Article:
Mayor Ken Melamed is not confident that Whistler will get an
infrastructure grant to hook Alta Lake Road residents to the municipal sewer
His comments come on the heels of a meeting with Ida Chong, Minister
of Community Services, in Whistler on Sept. 23.
Chong told elected officials that the $102 million Municipal
Rural Infrastructure Fund is oversubscribed. That fund is cost shared evenly by
the federal and provincial governments.
“She basically said unless there’s a proven environmental or
health risk, there’s fairly little chance of getting it,” said the mayor after
Monday’s council meeting.
“The news, while it wasn’t a direct ‘no’, I took it as being
not particularly encouraging. But we’re going to continue to pursue it actively
because it is a commitment we’ve made to the residents.”
Alta Lake Road resident Florence Petersen said she’s hopes the
municipality will keep on trying to get money for the sewer, which has been
promised to them for years.
“They’ve got to keep trying,” she said.
Despite allegations the septic systems are leaking into Alta
Lake and changing the composition of that lake, water tests to date have not
revealed any health or environmental risks, said the mayor. The municipality will
now test the septic systems on Alta Lake Road for leakage.
Melamed said the municipality will still apply for the
infrastructure program and if they are not successful this year they will
continue to apply in subsequent years. The project, which would bring a sewer
line to the last 40 homes not on the municipal system, will cost more than $3.2
The September meeting with Chong means Whistler representatives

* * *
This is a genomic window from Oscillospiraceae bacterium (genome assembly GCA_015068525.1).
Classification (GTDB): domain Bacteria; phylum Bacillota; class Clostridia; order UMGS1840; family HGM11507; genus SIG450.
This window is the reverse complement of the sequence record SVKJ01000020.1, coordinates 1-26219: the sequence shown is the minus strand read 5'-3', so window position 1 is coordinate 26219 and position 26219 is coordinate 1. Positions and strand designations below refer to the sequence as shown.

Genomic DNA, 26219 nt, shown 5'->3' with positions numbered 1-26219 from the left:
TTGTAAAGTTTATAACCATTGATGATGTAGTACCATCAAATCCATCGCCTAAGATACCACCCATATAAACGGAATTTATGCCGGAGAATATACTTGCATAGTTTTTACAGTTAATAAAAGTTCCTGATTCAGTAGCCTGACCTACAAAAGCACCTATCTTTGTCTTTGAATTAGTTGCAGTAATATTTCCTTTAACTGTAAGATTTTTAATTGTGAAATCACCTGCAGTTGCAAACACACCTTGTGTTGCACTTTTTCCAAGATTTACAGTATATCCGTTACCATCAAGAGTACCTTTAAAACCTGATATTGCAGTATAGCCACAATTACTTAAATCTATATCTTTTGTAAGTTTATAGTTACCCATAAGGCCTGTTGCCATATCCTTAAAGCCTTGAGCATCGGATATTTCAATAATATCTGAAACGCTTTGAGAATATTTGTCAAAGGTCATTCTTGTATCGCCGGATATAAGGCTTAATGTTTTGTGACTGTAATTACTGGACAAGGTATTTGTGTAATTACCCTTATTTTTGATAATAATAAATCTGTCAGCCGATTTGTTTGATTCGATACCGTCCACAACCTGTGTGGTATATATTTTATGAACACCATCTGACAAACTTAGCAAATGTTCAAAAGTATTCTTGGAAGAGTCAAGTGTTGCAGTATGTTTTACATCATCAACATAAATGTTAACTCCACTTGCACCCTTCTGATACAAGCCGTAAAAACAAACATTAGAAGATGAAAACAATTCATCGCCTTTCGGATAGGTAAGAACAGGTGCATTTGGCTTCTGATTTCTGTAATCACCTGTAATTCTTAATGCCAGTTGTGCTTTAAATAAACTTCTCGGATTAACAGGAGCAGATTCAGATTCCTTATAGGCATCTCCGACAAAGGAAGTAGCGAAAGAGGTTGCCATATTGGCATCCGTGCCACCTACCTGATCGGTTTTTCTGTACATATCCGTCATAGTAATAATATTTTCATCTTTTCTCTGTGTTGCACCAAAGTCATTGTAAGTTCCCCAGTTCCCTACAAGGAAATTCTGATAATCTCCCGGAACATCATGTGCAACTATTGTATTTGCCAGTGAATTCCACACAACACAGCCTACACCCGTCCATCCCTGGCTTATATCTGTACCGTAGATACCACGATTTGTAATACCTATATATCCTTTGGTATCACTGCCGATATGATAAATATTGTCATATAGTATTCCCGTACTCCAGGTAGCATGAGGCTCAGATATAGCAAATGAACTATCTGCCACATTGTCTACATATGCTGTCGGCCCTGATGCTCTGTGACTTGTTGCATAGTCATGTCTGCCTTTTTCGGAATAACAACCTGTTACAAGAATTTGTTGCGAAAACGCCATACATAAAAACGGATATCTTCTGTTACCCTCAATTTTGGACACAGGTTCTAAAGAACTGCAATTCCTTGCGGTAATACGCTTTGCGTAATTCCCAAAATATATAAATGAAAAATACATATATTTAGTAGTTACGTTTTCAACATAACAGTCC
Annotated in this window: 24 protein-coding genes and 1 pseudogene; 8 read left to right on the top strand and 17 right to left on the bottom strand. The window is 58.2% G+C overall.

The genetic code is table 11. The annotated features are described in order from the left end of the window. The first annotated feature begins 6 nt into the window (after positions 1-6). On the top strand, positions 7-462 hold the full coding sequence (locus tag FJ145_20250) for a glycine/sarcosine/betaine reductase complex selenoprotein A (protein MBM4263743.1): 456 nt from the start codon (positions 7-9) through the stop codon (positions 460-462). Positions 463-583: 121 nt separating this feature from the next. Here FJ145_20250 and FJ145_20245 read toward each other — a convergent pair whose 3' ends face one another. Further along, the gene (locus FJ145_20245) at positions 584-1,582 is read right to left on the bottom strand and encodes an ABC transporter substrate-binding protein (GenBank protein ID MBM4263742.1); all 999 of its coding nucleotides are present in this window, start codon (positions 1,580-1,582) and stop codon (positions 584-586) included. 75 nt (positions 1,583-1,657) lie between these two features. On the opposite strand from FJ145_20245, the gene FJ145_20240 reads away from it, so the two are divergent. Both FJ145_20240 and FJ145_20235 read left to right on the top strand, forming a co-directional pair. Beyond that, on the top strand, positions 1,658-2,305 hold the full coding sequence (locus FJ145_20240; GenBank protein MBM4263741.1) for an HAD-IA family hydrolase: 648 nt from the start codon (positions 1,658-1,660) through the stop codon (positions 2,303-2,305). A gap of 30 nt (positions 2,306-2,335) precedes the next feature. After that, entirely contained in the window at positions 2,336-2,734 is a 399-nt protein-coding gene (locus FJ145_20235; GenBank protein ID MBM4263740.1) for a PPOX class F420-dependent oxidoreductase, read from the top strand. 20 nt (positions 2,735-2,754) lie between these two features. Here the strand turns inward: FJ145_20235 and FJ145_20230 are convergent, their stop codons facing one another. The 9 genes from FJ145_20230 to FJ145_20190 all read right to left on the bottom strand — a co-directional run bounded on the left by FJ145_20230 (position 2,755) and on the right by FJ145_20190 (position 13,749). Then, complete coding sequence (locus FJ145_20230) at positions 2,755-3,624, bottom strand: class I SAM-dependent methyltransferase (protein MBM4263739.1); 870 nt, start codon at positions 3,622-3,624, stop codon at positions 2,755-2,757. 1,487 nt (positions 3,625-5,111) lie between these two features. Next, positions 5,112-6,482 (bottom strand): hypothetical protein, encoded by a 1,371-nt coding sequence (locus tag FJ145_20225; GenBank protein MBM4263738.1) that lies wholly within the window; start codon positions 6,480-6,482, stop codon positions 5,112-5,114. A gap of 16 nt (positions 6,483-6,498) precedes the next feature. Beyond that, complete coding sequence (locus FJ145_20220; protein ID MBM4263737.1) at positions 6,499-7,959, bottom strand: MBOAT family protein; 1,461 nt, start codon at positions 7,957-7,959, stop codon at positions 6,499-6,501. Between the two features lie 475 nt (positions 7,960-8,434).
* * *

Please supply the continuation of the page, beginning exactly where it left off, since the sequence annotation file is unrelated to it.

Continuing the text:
will not be meeting the minister at the Union of British Columbia
Municipalities’ annual meeting this month.
Tight timeline for upgrade
It will be challenging to meet the timelines set out for the
multi-million dollar sewage plant upgrades, according to a municipal engineer.
James Hallisey outlined to council the tight timelines
associated with the $34.6 million project.
By the end of 2007, according to Whistler’s operating
certificate with the province, the plant must be on biological phosphorous
removal rather than the current chemical phosphorous removal.
“It going to be a challenge,” said Hallisey.
Three months later, by March 31 2008, Whistler must have the
project completed as per the agreement for the $12.6 million from a
Canada/British Columbia infrastructure grant.
At Monday’s meeting council approved an almost $1.9 million
contract for the engineering services to Vancouver-based Stantec Consulting.
Theirs was the lowest bid of four companies vying for the contract.
Councillor Nancy Wilhelm-Morden asked if the upgrades could be
done to meet the two pressing deadlines with the balance of the work completed
after the Olympics.
Hallisey said in conversations with Stantec that Whistler may
not save any money by waiting until after 2010. The timeline, however, has not
yet been set.
The multi-million dollar project will improve the quality of the
effluent discharge, eliminate odours at the property lines and ensure that
there is enough capacity for the population.
All significant parts of the upgrade must be complete by
November 2008 to allow 14 months of plant operation before the 2010 Olympics.
Ask council at town hall
Whistler council is all ears.
A town hall meeting has been scheduled for Saturday, Oct. 14 at
the Telus Conference Centre.
Mayor Ken Melamed said the meeting will be a casual, informal
sharing session with a rotating roundtable discussion. There will be lots of
opportunities to ask questions or raise concerns. For those members of the
public who would rather submit written questions, those can be directed to
until Thursday, Oct. 12.
Melamed said council will take the ideas and suggestions
generated at the meeting to the Whistler 2020 task forces as well as the budget
A social will follow the town hall meeting complete with a cash
The town hall meeting will run in the Harmony Room from 1 to 3:30 p.m.